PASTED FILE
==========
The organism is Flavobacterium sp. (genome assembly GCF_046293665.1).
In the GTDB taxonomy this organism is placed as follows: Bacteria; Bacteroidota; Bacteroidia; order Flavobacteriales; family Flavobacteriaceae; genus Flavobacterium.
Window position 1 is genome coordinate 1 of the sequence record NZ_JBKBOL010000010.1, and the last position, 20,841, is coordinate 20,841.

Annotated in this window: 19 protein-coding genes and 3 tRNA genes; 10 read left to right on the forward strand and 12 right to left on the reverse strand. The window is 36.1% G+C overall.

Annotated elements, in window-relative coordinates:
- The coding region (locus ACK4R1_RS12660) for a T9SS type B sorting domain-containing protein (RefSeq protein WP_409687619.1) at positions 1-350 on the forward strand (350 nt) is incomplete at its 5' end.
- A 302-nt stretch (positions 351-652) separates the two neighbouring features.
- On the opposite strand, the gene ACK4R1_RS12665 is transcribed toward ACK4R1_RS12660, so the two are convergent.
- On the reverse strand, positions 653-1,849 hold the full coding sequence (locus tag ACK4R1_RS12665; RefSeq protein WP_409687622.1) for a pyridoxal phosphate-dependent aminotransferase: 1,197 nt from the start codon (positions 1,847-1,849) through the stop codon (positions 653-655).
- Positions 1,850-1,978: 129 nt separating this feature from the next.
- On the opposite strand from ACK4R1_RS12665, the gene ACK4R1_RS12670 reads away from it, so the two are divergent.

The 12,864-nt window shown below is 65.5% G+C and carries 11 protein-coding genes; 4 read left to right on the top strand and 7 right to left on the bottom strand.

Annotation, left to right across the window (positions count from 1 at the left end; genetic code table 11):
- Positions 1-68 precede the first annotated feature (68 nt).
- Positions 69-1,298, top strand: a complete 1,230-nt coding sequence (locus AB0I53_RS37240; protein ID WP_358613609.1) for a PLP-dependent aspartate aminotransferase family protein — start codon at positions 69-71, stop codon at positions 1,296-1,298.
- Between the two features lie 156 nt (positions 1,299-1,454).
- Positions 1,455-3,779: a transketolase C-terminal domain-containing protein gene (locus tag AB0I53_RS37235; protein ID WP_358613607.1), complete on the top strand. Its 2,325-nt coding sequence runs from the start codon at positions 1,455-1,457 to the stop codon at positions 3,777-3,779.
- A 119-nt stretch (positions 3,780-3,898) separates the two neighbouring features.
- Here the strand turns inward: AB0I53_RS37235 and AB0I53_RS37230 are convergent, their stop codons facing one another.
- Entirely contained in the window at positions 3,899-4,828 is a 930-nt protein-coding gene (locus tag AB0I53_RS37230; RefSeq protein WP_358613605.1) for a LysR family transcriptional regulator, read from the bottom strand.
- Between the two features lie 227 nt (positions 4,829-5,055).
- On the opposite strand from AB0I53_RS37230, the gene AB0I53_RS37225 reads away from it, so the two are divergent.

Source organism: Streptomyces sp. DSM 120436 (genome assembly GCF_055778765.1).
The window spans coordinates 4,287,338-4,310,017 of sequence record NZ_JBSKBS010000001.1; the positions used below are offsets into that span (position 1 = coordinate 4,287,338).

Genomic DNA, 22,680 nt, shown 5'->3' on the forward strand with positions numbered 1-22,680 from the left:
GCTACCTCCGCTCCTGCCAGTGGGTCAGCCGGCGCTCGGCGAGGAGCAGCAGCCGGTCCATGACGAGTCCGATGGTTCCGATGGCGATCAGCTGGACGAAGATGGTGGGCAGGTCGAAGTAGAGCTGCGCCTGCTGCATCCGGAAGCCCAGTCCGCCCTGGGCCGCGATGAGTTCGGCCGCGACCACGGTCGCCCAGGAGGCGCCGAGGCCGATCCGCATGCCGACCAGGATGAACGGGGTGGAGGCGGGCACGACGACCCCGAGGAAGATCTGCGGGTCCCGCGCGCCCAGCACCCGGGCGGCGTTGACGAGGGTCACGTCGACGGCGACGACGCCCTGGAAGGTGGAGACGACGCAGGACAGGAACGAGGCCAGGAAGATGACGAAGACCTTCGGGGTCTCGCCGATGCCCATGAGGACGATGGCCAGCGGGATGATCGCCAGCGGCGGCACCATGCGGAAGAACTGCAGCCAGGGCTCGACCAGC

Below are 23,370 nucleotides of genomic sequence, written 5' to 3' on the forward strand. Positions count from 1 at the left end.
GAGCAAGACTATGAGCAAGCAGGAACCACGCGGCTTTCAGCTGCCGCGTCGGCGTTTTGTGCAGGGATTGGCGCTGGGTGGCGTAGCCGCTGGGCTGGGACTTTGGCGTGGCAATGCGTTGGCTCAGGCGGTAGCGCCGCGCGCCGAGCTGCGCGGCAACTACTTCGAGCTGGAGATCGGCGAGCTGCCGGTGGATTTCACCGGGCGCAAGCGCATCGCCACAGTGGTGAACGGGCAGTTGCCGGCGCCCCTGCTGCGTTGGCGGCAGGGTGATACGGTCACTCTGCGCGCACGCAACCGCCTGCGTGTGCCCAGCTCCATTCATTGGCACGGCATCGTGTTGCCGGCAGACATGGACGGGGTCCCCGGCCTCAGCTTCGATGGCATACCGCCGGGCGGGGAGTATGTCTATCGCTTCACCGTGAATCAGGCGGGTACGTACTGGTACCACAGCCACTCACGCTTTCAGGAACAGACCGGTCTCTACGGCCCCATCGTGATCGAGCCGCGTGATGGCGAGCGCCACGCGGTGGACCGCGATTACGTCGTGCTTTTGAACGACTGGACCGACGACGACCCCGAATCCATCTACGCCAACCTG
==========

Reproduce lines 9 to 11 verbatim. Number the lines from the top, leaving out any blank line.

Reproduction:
- On the reverse strand, positions 653-1,849 hold the full coding sequence (locus tag ACK4R1_RS12665; RefSeq protein WP_409687622.1) for a pyridoxal phosphate-dependent aminotransferase: 1,197 nt from the start codon (positions 1,847-1,849) through the stop codon (positions 653-655).
- Positions 1,850-1,978: 129 nt separating this feature from the next.
- On the opposite strand from ACK4R1_RS12665, the gene ACK4R1_RS12670 reads away from it, so the two are divergent.